5


Knödel Love

Our kitchen this morning

The last and final event of the project ‘5 The dish’ took place last night at my home on Iso Roba. Starting at 5 pm, last guests left around 1:30 am – that would be 8,5 hrs of Knödel party! This morning, I woke up with a hangover of sorts (which was not caused by too much glögi) – was this really the last event? I feel sad, but also relieved; now, the writing can start, and tomorrow, I will take off to Austria and Germany afterwards for holidays (if the snow storm doesn’t wreck my travel plans).

‘Waste’ bread from the supermarket

Preparations started with a supermarket tour on Thursday morning, when I picked up a bag full of the bread that would have officially expired the next day (supermarkets usually sort out products one day before expiration date), and which would have gone to the bin. I felt a bit like Santa Clause with that huge heavy black plastic bag full of goodies on my back, tramping back home through the snow. I unpacked the bread to prevent it from becoming mouldy – my flat smelled like some sort of bakery for three days.

The plan was to make so-called ‘Knödel’ from the waste bread, a typical German dish that recycles stale bread. I am sure none of my guests would have expected those hot steaming round bread balls to be as tasty as they were – not even me! I have to admit, the first Knödel in my mouth just truly made my night – so hearty, warming, and comforting! (talking about food arousing memories) The kitchen was packed with people, and nevertheless we managed to cook together. People just started chopping up bread and following the recipe that hung next to the stove. I didn’t even count how many different doughs were made last night, but there were quite a few, ranging from rye-beetroot- over normal white-bread-parsley-onion- to mixed-bread-with-carrots-Knödels.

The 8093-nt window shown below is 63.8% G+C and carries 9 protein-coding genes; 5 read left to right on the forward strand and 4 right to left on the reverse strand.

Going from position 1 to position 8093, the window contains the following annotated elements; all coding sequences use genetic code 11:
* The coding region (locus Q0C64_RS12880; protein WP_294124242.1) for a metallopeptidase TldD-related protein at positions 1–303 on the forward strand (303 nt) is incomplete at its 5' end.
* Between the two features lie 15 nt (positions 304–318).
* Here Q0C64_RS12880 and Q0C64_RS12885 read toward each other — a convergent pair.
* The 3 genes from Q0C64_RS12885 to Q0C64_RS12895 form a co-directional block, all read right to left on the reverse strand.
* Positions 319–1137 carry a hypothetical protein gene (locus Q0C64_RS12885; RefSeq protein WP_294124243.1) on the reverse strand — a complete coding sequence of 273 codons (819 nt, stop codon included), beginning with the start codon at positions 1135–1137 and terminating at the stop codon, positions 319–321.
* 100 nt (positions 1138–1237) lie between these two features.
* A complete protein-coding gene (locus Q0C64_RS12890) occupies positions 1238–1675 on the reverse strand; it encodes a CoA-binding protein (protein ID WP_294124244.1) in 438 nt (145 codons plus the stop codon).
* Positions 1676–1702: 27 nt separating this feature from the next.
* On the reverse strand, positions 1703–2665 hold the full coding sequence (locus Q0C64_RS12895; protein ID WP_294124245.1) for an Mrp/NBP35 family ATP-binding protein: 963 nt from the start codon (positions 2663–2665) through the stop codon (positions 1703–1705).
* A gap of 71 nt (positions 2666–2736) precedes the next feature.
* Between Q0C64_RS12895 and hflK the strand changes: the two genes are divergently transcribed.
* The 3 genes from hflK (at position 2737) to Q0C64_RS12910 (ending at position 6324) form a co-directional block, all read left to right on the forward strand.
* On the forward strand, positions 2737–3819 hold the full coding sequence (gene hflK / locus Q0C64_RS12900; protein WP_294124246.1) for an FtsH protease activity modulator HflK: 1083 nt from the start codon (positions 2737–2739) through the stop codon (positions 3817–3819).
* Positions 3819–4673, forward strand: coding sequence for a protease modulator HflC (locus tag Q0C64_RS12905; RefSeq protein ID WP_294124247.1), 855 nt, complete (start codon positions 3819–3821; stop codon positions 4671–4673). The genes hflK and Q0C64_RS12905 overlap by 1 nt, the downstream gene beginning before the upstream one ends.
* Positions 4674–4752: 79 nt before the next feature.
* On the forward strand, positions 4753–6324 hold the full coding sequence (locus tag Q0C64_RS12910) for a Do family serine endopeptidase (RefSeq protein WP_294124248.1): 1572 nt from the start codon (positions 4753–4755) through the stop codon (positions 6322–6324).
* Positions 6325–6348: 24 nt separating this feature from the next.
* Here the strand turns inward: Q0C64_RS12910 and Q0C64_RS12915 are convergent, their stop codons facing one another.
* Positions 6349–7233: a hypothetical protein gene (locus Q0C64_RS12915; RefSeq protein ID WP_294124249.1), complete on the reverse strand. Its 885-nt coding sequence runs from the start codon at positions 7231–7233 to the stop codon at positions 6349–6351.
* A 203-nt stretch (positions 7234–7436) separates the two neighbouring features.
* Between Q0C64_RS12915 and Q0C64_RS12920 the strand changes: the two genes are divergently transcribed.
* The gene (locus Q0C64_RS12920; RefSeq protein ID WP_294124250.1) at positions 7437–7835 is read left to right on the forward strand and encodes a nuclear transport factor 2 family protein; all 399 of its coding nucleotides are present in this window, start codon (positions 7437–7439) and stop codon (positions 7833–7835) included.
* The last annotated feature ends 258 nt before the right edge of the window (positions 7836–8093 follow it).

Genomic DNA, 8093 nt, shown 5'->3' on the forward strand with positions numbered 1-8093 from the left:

All photos but first two by Marina Ekroos

The night went on with our ‘analogue Facebook’ wall – visualizing the social network of people at the party and those who had participated in former events and workshops of this project. It only stopped when we ran out of stickers! When people left, ‘Knödel doggy bags’ with the recipe printed on them were handed out to be filled with leftover bread from the table. Long live the Knödel!

Check out more pictures taken by Marina of the night on Facebook or/and Picasa! Thanks to her again for the great support. :)